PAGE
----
Ownership in leadership


I remember one of my favorite business (yes business, not comedy) icons, Lucille Ball, had a sign on her desk that said ‘The Buck stops here’. At age eight I had no idea what that meant other than she had more money than me, and while it was the first time I heard that phrase, it certainly was not the last time.

I have always believed that a level of ownership is needed when given the responsibility of leadership. As a business owner, a sense of ownership is simply part of that responsibility. At the end of the day, it is your business, and is therefore your responsibility. Too many managers and leaders passively pass on this sense of responsibility, even if it doesn’t appear obvious at first. The good old, ‘my PA mixed up your job title’ or ‘that employee bludged off us for the past six months’ happens all too often.

Most of us have worked for a person who had an excuse for absolutely everything. As valid as these reasons may be, that doesn’t matter to those you are leading. People just want to know how you are going to negotiate the next few steps.

There is a large difference between stating the facts or barriers you are facing, and using them as an excuse. To me, the word excuses carries the connotation that factors are ‘out of our control’ and therefore only passive participation is required. I have had terrible failures.  Things go wrong, deals fall through, and people who I thought would stick by me in business have walked away. Rather than make excuses, I have viewed these situations as challenges that needed to be faced, and have worked out how to negotiate the best possible outcome for myself, for my business and for my team. Although this is hard, and sometimes I want to say ‘but that isn’t my fault’, I know my responsibility as a leader is to take charge and react appropriately. The reaction of blaming others and shirking responsibility is easily evident in middle to senior management within larger corporations, but the way I see it, if you want the big paycheck you have to deal with the big problems and take responsibility.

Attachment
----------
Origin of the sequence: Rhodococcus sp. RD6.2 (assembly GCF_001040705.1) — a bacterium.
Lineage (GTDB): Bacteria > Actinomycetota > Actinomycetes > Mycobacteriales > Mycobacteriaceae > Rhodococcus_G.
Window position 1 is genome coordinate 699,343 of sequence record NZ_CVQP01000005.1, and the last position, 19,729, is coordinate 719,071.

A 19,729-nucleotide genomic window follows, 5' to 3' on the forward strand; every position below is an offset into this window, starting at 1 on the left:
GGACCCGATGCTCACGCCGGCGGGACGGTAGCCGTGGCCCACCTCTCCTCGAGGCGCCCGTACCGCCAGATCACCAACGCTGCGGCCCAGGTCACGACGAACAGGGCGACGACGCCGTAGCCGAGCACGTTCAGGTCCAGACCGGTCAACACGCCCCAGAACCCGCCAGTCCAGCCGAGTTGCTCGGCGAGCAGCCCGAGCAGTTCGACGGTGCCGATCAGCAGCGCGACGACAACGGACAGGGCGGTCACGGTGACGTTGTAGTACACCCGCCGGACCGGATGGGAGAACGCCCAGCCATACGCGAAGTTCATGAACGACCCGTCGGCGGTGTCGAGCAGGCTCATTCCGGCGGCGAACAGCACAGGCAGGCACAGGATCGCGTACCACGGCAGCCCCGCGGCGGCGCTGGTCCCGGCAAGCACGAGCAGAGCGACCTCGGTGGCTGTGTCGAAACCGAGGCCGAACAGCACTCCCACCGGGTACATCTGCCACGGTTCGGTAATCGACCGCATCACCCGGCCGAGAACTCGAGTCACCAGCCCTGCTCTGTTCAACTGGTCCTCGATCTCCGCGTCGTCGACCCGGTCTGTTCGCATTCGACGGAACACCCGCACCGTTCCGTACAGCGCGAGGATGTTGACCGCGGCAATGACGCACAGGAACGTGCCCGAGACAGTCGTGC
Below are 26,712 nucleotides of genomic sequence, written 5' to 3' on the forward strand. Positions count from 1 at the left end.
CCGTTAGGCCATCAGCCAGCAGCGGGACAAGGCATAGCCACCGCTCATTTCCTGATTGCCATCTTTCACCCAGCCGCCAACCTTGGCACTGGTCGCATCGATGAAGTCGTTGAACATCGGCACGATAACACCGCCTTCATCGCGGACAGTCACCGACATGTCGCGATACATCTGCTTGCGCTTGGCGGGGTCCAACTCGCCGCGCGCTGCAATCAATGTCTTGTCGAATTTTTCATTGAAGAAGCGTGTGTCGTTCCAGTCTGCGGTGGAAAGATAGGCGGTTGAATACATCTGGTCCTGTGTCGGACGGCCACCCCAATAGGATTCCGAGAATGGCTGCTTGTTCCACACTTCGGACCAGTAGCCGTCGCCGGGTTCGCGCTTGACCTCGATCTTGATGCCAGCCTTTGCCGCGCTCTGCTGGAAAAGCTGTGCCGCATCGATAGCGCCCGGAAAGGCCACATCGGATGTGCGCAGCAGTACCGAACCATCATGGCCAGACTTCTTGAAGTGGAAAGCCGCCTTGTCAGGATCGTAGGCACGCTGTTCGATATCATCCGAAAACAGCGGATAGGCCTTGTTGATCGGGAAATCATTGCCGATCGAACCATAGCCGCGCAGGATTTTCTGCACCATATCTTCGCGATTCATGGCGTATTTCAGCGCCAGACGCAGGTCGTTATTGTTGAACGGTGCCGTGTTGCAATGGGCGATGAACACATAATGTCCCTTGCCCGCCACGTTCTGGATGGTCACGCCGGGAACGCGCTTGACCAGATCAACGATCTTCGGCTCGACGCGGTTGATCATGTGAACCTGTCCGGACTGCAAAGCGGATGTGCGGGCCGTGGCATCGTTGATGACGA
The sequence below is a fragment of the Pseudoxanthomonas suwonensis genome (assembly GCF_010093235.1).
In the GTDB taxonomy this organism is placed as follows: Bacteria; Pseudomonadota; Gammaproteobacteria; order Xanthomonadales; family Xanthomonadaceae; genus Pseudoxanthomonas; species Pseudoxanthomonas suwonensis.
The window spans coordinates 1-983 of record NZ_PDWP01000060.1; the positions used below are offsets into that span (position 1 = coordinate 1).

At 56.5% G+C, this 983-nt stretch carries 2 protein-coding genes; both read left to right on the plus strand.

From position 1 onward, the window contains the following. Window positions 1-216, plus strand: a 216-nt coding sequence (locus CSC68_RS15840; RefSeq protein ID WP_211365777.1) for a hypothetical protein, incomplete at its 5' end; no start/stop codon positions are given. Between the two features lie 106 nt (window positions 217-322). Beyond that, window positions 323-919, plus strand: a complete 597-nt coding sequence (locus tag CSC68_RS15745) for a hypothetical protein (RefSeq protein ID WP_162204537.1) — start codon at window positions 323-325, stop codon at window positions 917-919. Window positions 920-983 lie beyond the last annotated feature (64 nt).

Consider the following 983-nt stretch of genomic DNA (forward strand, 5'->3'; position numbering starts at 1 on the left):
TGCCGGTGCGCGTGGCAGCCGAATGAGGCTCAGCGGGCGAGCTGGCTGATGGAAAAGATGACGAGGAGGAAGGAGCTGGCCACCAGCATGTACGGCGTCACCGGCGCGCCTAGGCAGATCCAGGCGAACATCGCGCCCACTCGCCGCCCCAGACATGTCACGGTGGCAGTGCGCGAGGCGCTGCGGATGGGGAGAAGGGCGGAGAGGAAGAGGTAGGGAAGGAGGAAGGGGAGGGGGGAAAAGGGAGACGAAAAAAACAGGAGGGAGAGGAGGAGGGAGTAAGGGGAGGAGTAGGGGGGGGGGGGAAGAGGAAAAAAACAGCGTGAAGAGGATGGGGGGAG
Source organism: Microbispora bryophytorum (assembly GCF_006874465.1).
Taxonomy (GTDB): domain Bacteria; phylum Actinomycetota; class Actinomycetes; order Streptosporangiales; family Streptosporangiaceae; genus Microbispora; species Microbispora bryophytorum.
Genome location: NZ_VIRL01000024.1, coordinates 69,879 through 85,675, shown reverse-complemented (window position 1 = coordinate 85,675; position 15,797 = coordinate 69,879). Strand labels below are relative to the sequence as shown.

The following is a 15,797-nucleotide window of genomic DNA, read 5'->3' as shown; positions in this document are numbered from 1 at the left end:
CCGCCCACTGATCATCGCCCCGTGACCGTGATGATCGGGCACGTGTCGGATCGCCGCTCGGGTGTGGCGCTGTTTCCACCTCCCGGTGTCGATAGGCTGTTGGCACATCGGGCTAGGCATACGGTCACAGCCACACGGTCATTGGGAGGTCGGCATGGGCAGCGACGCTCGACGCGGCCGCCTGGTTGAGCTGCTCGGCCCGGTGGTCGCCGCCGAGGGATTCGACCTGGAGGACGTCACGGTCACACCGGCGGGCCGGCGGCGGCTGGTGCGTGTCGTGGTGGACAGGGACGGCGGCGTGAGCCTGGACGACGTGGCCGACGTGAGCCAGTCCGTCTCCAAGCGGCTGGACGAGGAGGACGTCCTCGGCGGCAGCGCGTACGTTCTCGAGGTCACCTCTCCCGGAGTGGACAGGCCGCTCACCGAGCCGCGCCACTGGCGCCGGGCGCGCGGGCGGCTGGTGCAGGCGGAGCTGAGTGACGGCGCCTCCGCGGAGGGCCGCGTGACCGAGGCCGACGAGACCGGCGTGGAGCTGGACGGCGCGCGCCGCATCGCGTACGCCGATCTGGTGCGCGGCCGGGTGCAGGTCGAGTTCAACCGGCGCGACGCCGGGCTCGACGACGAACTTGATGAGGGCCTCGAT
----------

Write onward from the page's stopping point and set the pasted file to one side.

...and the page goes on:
While external factors can certainly impede on operations, and we often don’t always know exactly what we are getting with a person we start to do business with –the onus is still on us as leaders to take responsibility for the outcome both good and bad. This means being able to take the accolades, as well as the admittance of error – whether it was a strategic mistake or simply a wrong hire, for example. The fail quick formula makes sense to a degree, but how often do we write off a failure as ‘fail fast because of XYZ factors’ without taking stock at how we ourselves, as leaders, have contributed to its outcome. This needn’t be a self-flagellating time of guilt, but simply an overview of how you behaved, what or who you put in place and an analysis of outcomes. Too often this can be uncomfortable and if we are completely honest, frightening. Who wants to admit they didn’t do enough, or even worse, did the wrong thing. It is already a tough environment out there regardless of industry, so we like to think that we are operating the best way we can. It just also happens to be, in my experience, that there were things I could have done to either avoid a major issue, or at least mitigate some risk. This may have been avoiding the red flag of a colleague who says they are with you all the way, yet never have been able to stick at anything and then bail. Or, it could be the supplier who you know is ripping you off but you don’t feel confident negotiating elsewhere just yet. We all do it to some degree, and if you don’t now, you probably have at some point.

This is something I am determined to work on to constantly try and improve, because those who work with me deserve someone who can be both discerning and fair. There is that old saying ‘You are a leader – act like one’, pretty straight forward advice I plan on taking.

Alexandra Tselios is a business consultant and publisher of The Big Smoke, Australia’s leading opinion site. Alexandra has a diverse background in corporate, public and creative fields and is an expert business consultant.


Founder and Publisher of Australian opinions site, The Big Smoke. Alexandra has a diverse background in corporate, public and creative fields. She is also an expert business start-up consultant and provides strategic advice to young Australian start-ups or entrepreneurs seeking assistance in taking their business or idea to the next level.

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